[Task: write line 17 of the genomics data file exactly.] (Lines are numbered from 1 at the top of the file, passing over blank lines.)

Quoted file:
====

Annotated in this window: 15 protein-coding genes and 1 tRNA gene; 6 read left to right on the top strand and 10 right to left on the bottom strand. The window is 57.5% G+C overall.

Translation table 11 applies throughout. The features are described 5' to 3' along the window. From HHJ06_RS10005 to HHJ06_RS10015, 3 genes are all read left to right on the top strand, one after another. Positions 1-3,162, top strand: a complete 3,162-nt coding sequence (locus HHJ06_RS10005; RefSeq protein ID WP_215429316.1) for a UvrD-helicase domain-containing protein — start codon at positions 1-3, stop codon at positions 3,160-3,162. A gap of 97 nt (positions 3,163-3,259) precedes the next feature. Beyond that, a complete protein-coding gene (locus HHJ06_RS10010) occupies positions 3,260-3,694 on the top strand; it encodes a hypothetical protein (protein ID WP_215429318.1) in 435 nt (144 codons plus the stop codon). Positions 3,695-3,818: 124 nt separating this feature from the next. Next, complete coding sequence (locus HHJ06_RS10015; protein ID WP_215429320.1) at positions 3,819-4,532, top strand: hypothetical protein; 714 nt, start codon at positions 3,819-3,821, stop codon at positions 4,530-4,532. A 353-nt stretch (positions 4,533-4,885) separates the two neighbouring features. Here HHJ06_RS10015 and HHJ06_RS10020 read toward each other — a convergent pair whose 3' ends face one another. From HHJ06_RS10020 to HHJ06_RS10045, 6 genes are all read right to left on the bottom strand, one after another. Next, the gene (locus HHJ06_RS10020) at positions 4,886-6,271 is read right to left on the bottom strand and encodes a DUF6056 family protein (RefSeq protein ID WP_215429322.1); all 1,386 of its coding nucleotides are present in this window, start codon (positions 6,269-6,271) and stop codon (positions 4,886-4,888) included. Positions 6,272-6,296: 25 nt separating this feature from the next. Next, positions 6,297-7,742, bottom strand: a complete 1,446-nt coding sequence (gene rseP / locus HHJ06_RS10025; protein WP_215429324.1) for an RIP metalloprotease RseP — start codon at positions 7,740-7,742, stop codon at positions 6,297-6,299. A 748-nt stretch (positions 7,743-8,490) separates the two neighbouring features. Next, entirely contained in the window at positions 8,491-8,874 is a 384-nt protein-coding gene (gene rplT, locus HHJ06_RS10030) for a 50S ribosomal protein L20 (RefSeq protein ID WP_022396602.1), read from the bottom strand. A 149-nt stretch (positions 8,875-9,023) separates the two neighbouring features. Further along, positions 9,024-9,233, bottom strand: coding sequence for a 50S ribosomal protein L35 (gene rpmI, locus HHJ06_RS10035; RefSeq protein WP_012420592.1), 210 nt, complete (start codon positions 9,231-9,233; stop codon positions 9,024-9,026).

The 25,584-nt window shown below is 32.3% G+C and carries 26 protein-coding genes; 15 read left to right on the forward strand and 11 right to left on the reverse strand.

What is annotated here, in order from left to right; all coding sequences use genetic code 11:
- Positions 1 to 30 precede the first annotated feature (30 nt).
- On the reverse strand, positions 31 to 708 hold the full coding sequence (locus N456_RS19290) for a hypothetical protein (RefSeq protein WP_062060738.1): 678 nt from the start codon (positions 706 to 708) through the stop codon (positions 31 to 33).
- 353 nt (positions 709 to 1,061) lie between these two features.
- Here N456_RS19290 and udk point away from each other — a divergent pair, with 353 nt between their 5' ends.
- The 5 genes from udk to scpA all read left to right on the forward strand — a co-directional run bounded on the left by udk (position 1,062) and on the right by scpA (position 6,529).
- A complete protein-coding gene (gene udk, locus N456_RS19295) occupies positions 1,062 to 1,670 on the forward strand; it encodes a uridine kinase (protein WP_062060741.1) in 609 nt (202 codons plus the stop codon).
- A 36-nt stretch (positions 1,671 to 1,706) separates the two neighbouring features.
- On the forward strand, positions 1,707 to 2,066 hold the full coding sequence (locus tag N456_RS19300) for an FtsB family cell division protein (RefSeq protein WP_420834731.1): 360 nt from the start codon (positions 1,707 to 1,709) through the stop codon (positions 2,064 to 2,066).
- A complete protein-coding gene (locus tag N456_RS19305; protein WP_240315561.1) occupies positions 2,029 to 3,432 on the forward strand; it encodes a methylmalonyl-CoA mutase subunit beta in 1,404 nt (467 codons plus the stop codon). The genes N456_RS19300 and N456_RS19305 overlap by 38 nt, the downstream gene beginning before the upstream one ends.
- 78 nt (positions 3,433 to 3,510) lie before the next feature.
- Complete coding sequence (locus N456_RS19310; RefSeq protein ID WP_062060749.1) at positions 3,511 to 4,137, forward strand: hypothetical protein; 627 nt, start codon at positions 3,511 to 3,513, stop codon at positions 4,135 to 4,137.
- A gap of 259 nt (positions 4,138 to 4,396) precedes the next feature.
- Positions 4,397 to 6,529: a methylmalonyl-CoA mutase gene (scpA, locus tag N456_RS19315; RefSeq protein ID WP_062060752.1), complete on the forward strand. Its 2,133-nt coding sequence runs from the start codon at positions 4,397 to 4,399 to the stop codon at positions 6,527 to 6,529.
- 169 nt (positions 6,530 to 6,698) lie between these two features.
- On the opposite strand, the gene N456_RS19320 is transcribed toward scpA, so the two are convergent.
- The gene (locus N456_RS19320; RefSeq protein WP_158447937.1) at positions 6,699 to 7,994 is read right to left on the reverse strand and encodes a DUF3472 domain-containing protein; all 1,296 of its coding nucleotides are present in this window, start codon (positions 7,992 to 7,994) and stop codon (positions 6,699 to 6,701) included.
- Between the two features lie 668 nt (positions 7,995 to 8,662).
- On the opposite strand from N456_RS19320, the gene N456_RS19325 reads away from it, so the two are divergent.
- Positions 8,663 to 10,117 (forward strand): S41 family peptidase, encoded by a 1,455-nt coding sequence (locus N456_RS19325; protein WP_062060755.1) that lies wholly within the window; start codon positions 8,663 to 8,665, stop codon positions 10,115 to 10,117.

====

- Positions 4,397 to 6,529: a methylmalonyl-CoA mutase gene (scpA, locus tag N456_RS19315; RefSeq protein ID WP_062060752.1), complete on the forward strand. Its 2,133-nt coding sequence runs from the start codon at positions 4,397 to 4,399 to the stop codon at positions 6,527 to 6,529.